Marvel Studios, Feige No Longer Under Perlmutter's Purview
Comic Books, Film
The five-issue miniseries finds Brown teaming with writer Ales Kot to craft the new adventures of former Secret Avenger Jim Rhodes (while it is currently a miniseries, as noted in this late January tweet by Kot: ” … there is room for more if the series does well. We might just extend if so”). Given that Brown is a 2010 graduate of The Kubert School, I took the opportunity in this brief interview to also discuss that experience and its impact on him.
Tim O’Shea: How much do you relish the opportunity to render gadgets and technology, which go hand and hand with a hero like Iron Patriot?
Garry Brown: It was a little daunting, really. I had drawn a lot of vehicles in The Massive, but nothing like this. So my approach to the tech was to ink it with a brush, which might seem counter intuitive (most people would ink tech with a pen/nib), but it gave his suit a different look. Ales, Mark Paniccia and Emily Shaw were really encouraging about my stylistic choices. I wanted to make his suit look chunky and heavy. Like it was a serious piece of hardware.
Can you give a nebulous hint at the kind of opposing forces that Iron Patriot will come up against early in the series?
Like any good hero, Rhodey has internal and external conflicts to deal with throughout. He’s got decisions to make about who he wants to be etc. Plus there are entities who have their own plans and ideas about how they want to use him. Exciting stuff!
You’re a 2010 graduate of The Kubert School. In terms of your career ambitions, did you ever envision having an ongoing series at Marvel as quickly as 2014?
It sounds pretty quick when you say it like that, but it didn’t feel like it. It was a lot of work to get here. But no, I wasn’t sure where I’d end up career wise. I lucked out. I’m pretty excited to have a book at Marvel that I get to do covers for too. That’s great.
You did an interview with The Kubert School after graduation. I thought it insightful you said of the school, “The workload and deadlines instilled a solid work ethic. Due to the tight deadlines we were given on a daily basis, I’ve managed to keep to a fast pace without a drop in quality, so far.” How hard is it to stay on deadline with the monthly grind of an ongoing series?
I don’t really find it hard at all (I’m actually doing two books a month). I guess it depends on how you treat it. It’s a job when you boil it down, and a lot of people are relying on you to get things done on time. So you have to get your mind right for it. It can get really stressful sometimes but being at The Kubert School definitely helped with time management and work ethic. It also helps when you enjoy your job.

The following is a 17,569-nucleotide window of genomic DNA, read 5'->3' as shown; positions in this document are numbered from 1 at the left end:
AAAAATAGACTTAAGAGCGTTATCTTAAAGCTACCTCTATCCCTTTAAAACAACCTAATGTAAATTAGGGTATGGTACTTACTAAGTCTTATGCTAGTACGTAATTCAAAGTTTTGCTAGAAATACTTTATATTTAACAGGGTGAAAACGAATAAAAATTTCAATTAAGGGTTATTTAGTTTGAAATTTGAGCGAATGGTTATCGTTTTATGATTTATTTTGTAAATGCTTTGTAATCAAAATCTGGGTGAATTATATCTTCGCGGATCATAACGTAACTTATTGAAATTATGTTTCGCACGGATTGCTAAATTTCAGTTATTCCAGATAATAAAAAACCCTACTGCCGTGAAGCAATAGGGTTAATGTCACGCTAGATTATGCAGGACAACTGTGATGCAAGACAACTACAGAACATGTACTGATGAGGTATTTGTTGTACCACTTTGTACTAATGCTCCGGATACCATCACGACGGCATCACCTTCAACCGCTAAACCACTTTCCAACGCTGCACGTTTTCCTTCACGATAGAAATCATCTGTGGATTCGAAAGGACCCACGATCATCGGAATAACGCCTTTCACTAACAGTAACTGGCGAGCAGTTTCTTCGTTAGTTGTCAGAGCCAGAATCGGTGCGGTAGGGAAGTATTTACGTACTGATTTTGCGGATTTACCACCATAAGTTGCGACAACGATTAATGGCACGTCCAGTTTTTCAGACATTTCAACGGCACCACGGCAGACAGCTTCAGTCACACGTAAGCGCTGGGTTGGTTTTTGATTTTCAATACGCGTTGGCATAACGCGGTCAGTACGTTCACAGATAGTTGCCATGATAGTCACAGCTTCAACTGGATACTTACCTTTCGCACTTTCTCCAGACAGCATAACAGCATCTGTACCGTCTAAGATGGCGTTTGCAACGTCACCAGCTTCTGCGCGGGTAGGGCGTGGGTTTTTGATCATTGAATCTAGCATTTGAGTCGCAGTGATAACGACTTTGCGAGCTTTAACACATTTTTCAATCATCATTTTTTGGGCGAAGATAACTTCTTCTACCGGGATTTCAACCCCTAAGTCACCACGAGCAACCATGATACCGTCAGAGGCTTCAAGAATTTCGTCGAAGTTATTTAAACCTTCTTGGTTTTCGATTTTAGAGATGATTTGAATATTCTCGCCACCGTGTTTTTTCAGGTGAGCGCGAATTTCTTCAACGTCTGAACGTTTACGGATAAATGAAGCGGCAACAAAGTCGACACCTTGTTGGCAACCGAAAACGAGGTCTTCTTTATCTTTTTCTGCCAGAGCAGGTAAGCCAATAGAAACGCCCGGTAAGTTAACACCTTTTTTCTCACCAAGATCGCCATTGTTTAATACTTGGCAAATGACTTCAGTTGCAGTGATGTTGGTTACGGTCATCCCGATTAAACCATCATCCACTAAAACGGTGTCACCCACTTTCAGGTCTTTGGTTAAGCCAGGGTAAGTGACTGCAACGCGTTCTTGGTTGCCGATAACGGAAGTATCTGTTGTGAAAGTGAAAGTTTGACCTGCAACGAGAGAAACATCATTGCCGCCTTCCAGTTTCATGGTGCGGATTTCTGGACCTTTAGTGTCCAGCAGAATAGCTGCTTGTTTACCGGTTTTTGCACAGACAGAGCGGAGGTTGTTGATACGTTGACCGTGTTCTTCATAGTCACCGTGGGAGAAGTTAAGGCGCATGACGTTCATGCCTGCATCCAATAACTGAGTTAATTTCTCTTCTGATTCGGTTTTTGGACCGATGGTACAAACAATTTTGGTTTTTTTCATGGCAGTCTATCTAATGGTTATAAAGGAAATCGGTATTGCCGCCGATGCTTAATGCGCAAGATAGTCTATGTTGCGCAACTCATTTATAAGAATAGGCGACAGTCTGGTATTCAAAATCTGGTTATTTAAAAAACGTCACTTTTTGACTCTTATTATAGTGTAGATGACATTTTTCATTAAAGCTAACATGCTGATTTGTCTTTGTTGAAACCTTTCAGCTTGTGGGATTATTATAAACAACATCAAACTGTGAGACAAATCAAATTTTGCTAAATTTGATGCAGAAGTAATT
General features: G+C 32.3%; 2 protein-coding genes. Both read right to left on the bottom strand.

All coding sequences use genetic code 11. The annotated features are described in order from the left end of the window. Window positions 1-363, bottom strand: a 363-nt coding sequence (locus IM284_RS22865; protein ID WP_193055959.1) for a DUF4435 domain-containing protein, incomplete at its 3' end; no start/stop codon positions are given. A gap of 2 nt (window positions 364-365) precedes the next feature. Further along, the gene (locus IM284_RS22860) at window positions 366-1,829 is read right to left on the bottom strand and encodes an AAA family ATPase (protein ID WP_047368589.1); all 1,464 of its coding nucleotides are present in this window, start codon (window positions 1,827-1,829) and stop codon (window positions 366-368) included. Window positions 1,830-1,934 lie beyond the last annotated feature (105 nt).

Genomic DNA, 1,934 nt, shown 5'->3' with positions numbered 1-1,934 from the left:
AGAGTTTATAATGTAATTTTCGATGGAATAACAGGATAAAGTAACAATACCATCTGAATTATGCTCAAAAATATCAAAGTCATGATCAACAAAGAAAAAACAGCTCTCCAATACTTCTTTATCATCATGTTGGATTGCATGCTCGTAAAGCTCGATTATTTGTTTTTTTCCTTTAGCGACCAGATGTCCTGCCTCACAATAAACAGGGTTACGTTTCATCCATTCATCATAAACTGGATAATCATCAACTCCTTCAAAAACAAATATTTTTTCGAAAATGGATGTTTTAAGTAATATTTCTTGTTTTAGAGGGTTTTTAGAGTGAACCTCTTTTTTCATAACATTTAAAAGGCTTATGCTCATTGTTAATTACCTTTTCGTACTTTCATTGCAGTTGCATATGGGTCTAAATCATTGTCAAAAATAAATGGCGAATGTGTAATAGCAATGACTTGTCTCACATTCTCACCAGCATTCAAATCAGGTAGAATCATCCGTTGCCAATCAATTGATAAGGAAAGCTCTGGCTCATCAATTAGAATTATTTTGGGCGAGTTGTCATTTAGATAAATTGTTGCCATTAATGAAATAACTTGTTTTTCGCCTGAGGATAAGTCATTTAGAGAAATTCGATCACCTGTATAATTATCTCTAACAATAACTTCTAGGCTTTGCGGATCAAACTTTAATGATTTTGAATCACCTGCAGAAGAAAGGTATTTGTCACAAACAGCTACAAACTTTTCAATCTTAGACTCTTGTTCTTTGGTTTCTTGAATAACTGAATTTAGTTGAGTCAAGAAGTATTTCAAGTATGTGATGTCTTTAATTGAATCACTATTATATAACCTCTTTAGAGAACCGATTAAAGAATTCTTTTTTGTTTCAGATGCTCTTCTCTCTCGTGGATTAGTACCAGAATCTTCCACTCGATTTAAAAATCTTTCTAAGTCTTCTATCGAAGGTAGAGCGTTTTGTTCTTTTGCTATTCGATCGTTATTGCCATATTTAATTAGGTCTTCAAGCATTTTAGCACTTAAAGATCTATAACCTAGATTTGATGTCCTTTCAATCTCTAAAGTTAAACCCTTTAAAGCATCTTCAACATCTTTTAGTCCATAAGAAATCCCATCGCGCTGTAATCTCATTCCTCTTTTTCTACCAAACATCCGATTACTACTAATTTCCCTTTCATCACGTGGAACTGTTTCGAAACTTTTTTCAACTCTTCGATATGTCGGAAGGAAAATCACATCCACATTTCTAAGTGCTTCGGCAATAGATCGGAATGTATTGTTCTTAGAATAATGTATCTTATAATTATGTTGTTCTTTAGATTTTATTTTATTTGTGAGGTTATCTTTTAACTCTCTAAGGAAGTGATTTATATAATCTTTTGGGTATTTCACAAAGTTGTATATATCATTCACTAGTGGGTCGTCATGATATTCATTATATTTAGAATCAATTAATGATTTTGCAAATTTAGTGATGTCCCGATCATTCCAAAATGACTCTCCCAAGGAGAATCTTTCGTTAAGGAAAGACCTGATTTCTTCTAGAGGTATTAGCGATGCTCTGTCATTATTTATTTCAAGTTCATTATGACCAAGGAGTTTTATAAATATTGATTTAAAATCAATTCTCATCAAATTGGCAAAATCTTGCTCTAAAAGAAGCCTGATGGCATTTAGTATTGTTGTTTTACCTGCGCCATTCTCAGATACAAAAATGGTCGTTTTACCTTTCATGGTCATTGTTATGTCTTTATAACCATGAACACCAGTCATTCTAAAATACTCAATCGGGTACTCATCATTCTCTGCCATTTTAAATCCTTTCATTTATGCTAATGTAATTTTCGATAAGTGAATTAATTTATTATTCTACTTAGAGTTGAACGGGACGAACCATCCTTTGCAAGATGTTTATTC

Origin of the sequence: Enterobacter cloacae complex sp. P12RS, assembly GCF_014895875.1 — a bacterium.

Who is editing Iron Patriot, and how is that part of the collaborative process making the story that much stronger?
My editors are Mark Paniccia and Emily Shaw. They’ve been great. If I get an edit it’s always story-based or for continuity, never superfluous. It’s been pretty relaxing dealing with them. I was actually a little surprised by how much input they wanted from me. From the logo design to colorists, etc., the whole process, with Ales, too, has been really collaborative. A great experience.
What do you look for in terms of teaming with a colorist who complements your work?
I don’t really like over-rendered colors. I prefer flatter, more subtle tones, and Jim Charalampidis does that excellently. I also love the textures he adds on there. Give the book an extra punch.
What excites you most about getting to work with Kot?
His writing, ha! Ales has a really unique take an almost everything. He makes even things that could possibly be generic into something interesting. He’s also utterly unselfish. First time I met him to talk about Iron Patriot, he told me to treat the script more like a blueprint and that if I have any ideas on how to make things better to do it.
Are you nervous at all to see how folks react to the first issue?
Yeah, a little. But then again, I always am when a new issue of mine comes out. There’s been a lot of great Marvel NOW! books out lately.
What about the series do you think will appeal to readers and have them coming back issue after issue?
The story’s really tense, to me anyway. It’s got a bit of Tom Clancy spy/government stuff going on, and the stuff that’s going on with Rhodey and his family. Pretty exciting.
For a taste of the series, CBR has a preview of the first issue.